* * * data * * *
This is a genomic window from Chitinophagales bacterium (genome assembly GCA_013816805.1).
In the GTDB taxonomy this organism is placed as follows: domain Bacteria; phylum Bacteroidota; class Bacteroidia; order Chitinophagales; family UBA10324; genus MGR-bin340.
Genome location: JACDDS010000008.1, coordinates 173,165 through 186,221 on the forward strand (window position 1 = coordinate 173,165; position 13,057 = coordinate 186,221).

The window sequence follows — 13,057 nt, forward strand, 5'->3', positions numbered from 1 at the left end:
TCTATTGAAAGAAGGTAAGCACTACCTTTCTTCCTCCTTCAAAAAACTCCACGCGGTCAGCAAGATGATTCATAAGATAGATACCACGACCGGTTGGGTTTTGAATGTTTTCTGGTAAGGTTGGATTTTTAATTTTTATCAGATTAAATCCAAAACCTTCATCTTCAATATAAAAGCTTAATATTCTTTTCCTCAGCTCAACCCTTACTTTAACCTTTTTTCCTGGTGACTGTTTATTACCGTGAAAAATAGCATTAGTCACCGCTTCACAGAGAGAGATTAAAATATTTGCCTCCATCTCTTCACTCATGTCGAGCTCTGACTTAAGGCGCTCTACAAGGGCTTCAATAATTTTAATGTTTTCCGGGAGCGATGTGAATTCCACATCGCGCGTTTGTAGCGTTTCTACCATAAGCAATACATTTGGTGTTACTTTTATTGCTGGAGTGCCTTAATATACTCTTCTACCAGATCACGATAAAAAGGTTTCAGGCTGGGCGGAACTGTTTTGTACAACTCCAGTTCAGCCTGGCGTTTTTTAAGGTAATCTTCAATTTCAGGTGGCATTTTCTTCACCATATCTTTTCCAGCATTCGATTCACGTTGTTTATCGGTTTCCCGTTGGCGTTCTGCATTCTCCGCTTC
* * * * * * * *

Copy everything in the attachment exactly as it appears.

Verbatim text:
This is a genomic window from Chitinophagales bacterium (genome assembly GCA_013816805.1).
In the GTDB taxonomy this organism is placed as follows: domain Bacteria; phylum Bacteroidota; class Bacteroidia; order Chitinophagales; family UBA10324; genus MGR-bin340.
Genome location: JACDDS010000008.1, coordinates 173,165 through 186,221 on the forward strand (window position 1 = coordinate 173,165; position 13,057 = coordinate 186,221).

The window sequence follows — 13,057 nt, forward strand, 5'->3', positions numbered from 1 at the left end:
TCTATTGAAAGAAGGTAAGCACTACCTTTCTTCCTCCTTCAAAAAACTCCACGCGGTCAGCAAGATGATTCATAAGATAGATACCACGACCGGTTGGGTTTTGAATGTTTTCTGGTAAGGTTGGATTTTTAATTTTTATCAGATTAAATCCAAAACCTTCATCTTCAATATAAAAGCTTAATATTCTTTTCCTCAGCTCAACCCTTACTTTAACCTTTTTTCCTGGTGACTGTTTATTACCGTGAAAAATAGCATTAGTCACCGCTTCACAGAGAGAGATTAAAATATTTGCCTCCATCTCTTCACTCATGTCGAGCTCTGACTTAAGGCGCTCTACAAGGGCTTCAATAATTTTAATGTTTTCCGGGAGCGATGTGAATTCCACATCGCGCGTTTGTAGCGTTTCTACCATAAGCAATACATTTGGTGTTACTTTTATTGCTGGAGTGCCTTAATATACTCTTCTACCAGATCACGATAAAAAGGTTTCAGGCTGGGCGGAACTGTTTTGTACAACTCCAGTTCAGCCTGGCGTTTTTTAAGGTAATCTTCAATTTCAGGTGGCATTTTCTTCACCATATCTTTTCCAGCATTCGATTCACGTTGTTTATCGGTTTCCCGTTGGCGTTCTGCATTCTCCGCTTC